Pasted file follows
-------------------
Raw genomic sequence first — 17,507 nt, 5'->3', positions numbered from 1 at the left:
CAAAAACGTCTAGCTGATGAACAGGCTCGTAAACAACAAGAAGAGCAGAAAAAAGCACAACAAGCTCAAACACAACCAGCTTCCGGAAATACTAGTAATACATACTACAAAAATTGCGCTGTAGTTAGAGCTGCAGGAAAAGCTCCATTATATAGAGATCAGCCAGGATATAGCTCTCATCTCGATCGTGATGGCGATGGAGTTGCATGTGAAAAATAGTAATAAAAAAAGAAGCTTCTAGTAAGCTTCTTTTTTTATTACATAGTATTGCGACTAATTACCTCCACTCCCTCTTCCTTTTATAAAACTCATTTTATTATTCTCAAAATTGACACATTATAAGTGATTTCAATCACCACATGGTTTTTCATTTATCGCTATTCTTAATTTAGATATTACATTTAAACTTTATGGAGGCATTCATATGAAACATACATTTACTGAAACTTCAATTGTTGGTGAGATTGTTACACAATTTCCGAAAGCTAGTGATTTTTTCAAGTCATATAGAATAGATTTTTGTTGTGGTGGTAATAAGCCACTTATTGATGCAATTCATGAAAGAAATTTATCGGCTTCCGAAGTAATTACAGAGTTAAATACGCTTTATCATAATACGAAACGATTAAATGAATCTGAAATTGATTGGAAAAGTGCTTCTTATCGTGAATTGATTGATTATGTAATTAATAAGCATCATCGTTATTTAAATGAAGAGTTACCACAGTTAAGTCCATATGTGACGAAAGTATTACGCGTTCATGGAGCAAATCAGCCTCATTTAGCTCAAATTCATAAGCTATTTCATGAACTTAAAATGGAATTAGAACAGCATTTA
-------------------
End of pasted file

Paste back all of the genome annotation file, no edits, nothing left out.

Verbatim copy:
Raw genomic sequence first — 17,507 nt, 5'->3', positions numbered from 1 at the left:
CAAAAACGTCTAGCTGATGAACAGGCTCGTAAACAACAAGAAGAGCAGAAAAAAGCACAACAAGCTCAAACACAACCAGCTTCCGGAAATACTAGTAATACATACTACAAAAATTGCGCTGTAGTTAGAGCTGCAGGAAAAGCTCCATTATATAGAGATCAGCCAGGATATAGCTCTCATCTCGATCGTGATGGCGATGGAGTTGCATGTGAAAAATAGTAATAAAAAAAGAAGCTTCTAGTAAGCTTCTTTTTTTATTACATAGTATTGCGACTAATTACCTCCACTCCCTCTTCCTTTTATAAAACTCATTTTATTATTCTCAAAATTGACACATTATAAGTGATTTCAATCACCACATGGTTTTTCATTTATCGCTATTCTTAATTTAGATATTACATTTAAACTTTATGGAGGCATTCATATGAAACATACATTTACTGAAACTTCAATTGTTGGTGAGATTGTTACACAATTTCCGAAAGCTAGTGATTTTTTCAAGTCATATAGAATAGATTTTTGTTGTGGTGGTAATAAGCCACTTATTGATGCAATTCATGAAAGAAATTTATCGGCTTCCGAAGTAATTACAGAGTTAAATACGCTTTATCATAATACGAAACGATTAAATGAATCTGAAATTGATTGGAAAAGTGCTTCTTATCGTGAATTGATTGATTATGTAATTAATAAGCATCATCGTTATTTAAATGAAGAGTTACCACAGTTAAGTCCATATGTGACGAAAGTATTACGCGTTCATGGAGCAAATCAGCCTCATTTAGCTCAAATTCATAAGCTATTTCATGAACTTAAAATGGAATTAGAACAGCATTTA